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Generating Ideas for Writing

All good writing starts with a topic. With that said, often developing a topic is a tough gig. Some kids get overwhelmed with the number of ideas they have. Others might not know where to look, and still for some kids, they feel that there is nothing good to write about. Here are some ideas on how to empower your child to find the right topic:

Pre-writing: An age-old method, but best if you have a child who is the type of thinker whose mind works by meandering through different ideas. There are many different ways to pre-write. Brainstorming is a great method for some. Have your child write the class or subject of the assignment in the middle of a piece paper and just let her mind go. Another way is free writing. Have your child just write without stopping for three minutes. Then help her go back and look for anything that came up that seems to be paper-worthy. Highlight this, and if necessary, re-write it while it is fresh in your child's mind. And lastly, you can spice this one up a little by trying a spiral free-write. Have your child start with one topic and free-write for two minutes. Then pick a new topic from what your child just produced and start the process over again.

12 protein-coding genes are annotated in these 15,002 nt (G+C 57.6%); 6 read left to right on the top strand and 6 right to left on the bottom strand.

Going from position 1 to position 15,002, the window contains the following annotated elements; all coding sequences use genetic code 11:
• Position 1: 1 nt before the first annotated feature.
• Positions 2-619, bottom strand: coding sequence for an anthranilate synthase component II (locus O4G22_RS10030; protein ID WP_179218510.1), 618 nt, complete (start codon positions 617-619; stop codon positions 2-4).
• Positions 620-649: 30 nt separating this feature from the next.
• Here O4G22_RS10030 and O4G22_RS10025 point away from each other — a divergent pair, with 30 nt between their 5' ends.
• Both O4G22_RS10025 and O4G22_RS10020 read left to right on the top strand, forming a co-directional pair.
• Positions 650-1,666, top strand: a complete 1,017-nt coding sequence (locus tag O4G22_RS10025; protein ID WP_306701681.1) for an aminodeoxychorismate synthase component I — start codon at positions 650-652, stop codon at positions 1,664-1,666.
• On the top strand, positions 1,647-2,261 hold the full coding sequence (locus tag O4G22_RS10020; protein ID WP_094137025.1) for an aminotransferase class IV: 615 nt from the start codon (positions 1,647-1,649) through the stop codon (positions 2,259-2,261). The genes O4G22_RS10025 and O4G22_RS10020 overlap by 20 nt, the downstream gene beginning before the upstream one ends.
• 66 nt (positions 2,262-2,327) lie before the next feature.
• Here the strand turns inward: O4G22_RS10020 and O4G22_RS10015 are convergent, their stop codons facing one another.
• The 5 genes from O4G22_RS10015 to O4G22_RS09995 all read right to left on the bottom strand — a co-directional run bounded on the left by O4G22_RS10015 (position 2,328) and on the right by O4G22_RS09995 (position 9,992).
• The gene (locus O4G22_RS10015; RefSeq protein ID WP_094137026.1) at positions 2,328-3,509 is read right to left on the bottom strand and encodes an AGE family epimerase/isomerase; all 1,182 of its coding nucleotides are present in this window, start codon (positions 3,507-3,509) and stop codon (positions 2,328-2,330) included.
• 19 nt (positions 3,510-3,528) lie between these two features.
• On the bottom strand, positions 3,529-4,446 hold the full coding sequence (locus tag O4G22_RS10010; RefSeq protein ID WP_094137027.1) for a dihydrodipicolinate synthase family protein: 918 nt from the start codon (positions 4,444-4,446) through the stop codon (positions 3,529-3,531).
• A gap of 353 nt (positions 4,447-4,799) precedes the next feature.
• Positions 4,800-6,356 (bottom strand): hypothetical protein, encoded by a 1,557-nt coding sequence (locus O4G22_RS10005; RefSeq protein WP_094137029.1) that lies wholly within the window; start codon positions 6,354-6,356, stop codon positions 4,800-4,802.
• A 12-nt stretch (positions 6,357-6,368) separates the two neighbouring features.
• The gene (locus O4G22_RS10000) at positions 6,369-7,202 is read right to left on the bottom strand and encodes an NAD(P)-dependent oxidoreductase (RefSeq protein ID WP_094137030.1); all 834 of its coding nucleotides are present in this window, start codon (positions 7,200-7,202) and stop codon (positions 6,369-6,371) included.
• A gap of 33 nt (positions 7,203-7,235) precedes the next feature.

Talking it Out: Many children develop ideas by talking about them. Find a way to do this with your child, whether driving home from school, or at the dinner table. Or buy your child a tape recorder and have him talk out ideas and then replay them when it is writing time.

Reviewing the Syllabus or Course Outline: This is most relevant to middle- and high-school students who have course outlines passed out at the beginning of the year. This is a great resource and is really an outline for the class. Any one of the headings on this outline is a given topic for a paper or an idea to start a brainstorm.

Reviewing Notes: Lastly, your child's notes are a great place for them to find topics. They should pay close attention to anything that they red flagged or highlighted.

To Writing Homepage

More on: ADHD

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August 30, 2014



Keep it hot (or cold)! No one likes cold soup or warm, wilted salad. Use a thermos or ice pack in your child's lunch box to help keep his lunch fresh until it's time to eat.


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